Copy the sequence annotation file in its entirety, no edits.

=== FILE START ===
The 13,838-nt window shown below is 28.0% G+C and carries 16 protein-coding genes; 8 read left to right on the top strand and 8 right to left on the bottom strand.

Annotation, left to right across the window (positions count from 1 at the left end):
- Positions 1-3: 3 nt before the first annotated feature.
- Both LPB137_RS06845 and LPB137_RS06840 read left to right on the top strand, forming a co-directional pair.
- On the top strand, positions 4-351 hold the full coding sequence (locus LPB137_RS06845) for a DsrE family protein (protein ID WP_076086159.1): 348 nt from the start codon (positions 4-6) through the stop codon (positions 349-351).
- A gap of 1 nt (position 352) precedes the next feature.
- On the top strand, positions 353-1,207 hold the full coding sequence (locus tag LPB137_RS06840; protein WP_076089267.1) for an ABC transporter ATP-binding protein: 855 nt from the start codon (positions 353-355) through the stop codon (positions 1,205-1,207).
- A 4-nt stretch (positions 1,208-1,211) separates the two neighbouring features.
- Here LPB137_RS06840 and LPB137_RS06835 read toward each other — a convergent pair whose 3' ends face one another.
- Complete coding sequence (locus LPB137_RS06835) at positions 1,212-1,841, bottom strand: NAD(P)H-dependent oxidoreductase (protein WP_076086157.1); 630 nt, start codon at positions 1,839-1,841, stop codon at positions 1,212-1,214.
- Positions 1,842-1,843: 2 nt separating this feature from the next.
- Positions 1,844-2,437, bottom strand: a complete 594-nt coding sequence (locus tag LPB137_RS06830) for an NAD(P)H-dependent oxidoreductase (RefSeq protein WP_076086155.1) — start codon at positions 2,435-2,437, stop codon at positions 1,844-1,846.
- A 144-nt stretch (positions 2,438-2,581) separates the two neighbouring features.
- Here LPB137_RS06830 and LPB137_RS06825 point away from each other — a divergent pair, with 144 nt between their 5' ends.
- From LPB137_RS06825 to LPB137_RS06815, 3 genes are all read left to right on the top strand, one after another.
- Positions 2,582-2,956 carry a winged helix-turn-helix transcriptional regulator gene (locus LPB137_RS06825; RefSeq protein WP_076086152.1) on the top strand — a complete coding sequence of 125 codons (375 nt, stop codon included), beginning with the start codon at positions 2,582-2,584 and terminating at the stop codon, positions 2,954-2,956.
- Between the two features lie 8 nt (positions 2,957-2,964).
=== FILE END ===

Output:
The 13,838-nt window shown below is 28.0% G+C and carries 16 protein-coding genes; 8 read left to right on the top strand and 8 right to left on the bottom strand.

Annotation, left to right across the window (positions count from 1 at the left end):
- Positions 1-3: 3 nt before the first annotated feature.
- Both LPB137_RS06845 and LPB137_RS06840 read left to right on the top strand, forming a co-directional pair.
- On the top strand, positions 4-351 hold the full coding sequence (locus LPB137_RS06845) for a DsrE family protein (protein ID WP_076086159.1): 348 nt from the start codon (positions 4-6) through the stop codon (positions 349-351).
- A gap of 1 nt (position 352) precedes the next feature.
- On the top strand, positions 353-1,207 hold the full coding sequence (locus tag LPB137_RS06840; protein WP_076089267.1) for an ABC transporter ATP-binding protein: 855 nt from the start codon (positions 353-355) through the stop codon (positions 1,205-1,207).
- A 4-nt stretch (positions 1,208-1,211) separates the two neighbouring features.
- Here LPB137_RS06840 and LPB137_RS06835 read toward each other — a convergent pair whose 3' ends face one another.
- Complete coding sequence (locus LPB137_RS06835) at positions 1,212-1,841, bottom strand: NAD(P)H-dependent oxidoreductase (protein WP_076086157.1); 630 nt, start codon at positions 1,839-1,841, stop codon at positions 1,212-1,214.
- Positions 1,842-1,843: 2 nt separating this feature from the next.
- Positions 1,844-2,437, bottom strand: a complete 594-nt coding sequence (locus tag LPB137_RS06830) for an NAD(P)H-dependent oxidoreductase (RefSeq protein WP_076086155.1) — start codon at positions 2,435-2,437, stop codon at positions 1,844-1,846.
- A 144-nt stretch (positions 2,438-2,581) separates the two neighbouring features.
- Here LPB137_RS06830 and LPB137_RS06825 point away from each other — a divergent pair, with 144 nt between their 5' ends.
- From LPB137_RS06825 to LPB137_RS06815, 3 genes are all read left to right on the top strand, one after another.
- Positions 2,582-2,956 carry a winged helix-turn-helix transcriptional regulator gene (locus LPB137_RS06825; RefSeq protein WP_076086152.1) on the top strand — a complete coding sequence of 125 codons (375 nt, stop codon included), beginning with the start codon at positions 2,582-2,584 and terminating at the stop codon, positions 2,954-2,956.
- Between the two features lie 8 nt (positions 2,957-2,964).